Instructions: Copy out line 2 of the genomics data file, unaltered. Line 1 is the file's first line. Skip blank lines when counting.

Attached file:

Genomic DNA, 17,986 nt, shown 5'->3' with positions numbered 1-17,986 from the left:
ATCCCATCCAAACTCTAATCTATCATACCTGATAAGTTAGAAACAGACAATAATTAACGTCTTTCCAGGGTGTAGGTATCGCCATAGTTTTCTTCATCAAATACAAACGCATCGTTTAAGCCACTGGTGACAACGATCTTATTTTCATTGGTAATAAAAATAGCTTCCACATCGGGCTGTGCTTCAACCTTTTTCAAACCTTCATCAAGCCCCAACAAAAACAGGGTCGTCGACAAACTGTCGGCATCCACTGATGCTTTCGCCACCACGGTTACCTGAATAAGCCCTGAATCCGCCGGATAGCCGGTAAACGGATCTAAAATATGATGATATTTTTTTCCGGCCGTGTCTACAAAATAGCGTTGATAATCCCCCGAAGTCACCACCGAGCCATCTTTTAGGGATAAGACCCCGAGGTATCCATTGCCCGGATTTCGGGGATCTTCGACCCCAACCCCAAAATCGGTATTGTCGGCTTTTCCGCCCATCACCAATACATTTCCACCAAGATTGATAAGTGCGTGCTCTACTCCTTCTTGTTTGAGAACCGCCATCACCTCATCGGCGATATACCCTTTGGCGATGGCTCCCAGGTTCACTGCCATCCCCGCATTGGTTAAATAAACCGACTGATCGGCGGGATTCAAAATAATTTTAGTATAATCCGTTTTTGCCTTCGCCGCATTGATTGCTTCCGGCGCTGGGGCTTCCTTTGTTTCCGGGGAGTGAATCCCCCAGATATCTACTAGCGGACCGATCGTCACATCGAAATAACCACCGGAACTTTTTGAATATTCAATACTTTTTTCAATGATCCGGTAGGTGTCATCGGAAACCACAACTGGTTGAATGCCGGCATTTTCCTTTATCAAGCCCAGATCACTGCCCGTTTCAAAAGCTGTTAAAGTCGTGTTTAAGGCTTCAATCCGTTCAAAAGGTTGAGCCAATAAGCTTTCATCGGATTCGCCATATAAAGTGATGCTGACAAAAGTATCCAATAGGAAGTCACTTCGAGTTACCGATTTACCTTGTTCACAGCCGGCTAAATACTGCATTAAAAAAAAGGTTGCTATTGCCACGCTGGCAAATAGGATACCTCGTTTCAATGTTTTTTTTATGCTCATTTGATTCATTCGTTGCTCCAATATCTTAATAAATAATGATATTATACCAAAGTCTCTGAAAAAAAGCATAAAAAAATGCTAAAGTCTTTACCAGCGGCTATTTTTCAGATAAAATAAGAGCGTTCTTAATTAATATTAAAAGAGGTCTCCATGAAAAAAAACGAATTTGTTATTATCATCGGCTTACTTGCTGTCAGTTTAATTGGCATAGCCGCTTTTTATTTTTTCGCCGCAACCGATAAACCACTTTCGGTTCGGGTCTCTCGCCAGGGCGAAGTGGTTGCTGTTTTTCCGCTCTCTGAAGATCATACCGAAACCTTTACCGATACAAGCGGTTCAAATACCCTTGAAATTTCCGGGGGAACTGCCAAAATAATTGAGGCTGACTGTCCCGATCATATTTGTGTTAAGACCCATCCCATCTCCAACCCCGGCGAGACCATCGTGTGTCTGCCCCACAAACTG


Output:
ATCCCATCCAAACTCTAATCTATCATACCTGATAAGTTAGAAACAGACAATAATTAACGTCTTTCCAGGGTGTAGGTATCGCCATAGTTTTCTTCATCAAATACAAACGCATCGTTTAAGCCACTGGTGACAACGATCTTATTTTCATTGGTAATAAAAATAGCTTCCACATCGGGCTGTGCTTCAACCTTTTTCAAACCTTCATCAAGCCCCAACAAAAACAGGGTCGTCGACAAACTGTCGGCATCCACTGATGCTTTCGCCACCACGGTTACCTGAATAAGCCCTGAATCCGCCGGATAGCCGGTAAACGGATCTAAAATATGATGATATTTTTTTCCGGCCGTGTCTACAAAATAGCGTTGATAATCCCCCGAAGTCACCACCGAGCCATCTTTTAGGGATAAGACCCCGAGGTATCCATTGCCCGGATTTCGGGGATCTTCGACCCCAACCCCAAAATCGGTATTGTCGGCTTTTCCGCCCATCACCAATACATTTCCACCAAGATTGATAAGTGCGTGCTCTACTCCTTCTTGTTTGAGAACCGCCATCACCTCATCGGCGATATACCCTTTGGCGATGGCTCCCAGGTTCACTGCCATCCCCGCATTGGTTAAATAAACCGACTGATCGGCGGGATTCAAAATAATTTTAGTATAATCCGTTTTTGCCTTCGCCGCATTGATTGCTTCCGGCGCTGGGGCTTCCTTTGTTTCCGGGGAGTGAATCCCCCAGATATCTACTAGCGGACCGATCGTCACATCGAAATAACCACCGGAACTTTTTGAATATTCAATACTTTTTTCAATGATCCGGTAGGTGTCATCGGAAACCACAACTGGTTGAATGCCGGCATTTTCCTTTATCAAGCCCAGATCACTGCCCGTTTCAAAAGCTGTTAAAGTCGTGTTTAAGGCTTCAATCCGTTCAAAAGGTTGAGCCAATAAGCTTTCATCGGATTCGCCATATAAAGTGATGCTGACAAAAGTATCCAATAGGAAGTCACTTCGAGTTACCGATTTACCTTGTTCACAGCCGGCTAAATACTGCATTAAAAAAAAGGTTGCTATTGCCACGCTGGCAAATAGGATACCTCGTTTCAATGTTTTTTTTATGCTCATTTGATTCATTCGTTGCTCCAATATCTTAATAAATAATGATATTATACCAAAGTCTCTGAAAAAAAGCATAAAAAAATGCTAAAGTCTTTACCAGCGGCTATTTTTCAGATAAAATAAGAGCGTTCTTAATTAATATTAAAAGAGGTCTCCATGAAAAAAAACGAATTTGTTATTATCATCGGCTTACTTGCTGTCAGTTTAATTGGCATAGCCGCTTTTTATTTTTTCGCCGCAACCGATAAACCACTTTCGGTTCGGGTCTCTCGCCAGGGCGAAGTGGTTGCTGTTTTTCCGCTCTCTGAAGATCATACCGAAACCTTTACCGATACAAGCGGTTCAAATACCCTTGAAATTTCCGGGGGAACTGCCAAAATAATTGAGGCTGACTGTCCCGATCATATTTGTGTTAAGACCCATCCCATCTCCAACCCCGGCGAGACCATCGTGTGTCTGCCCCACAAACTG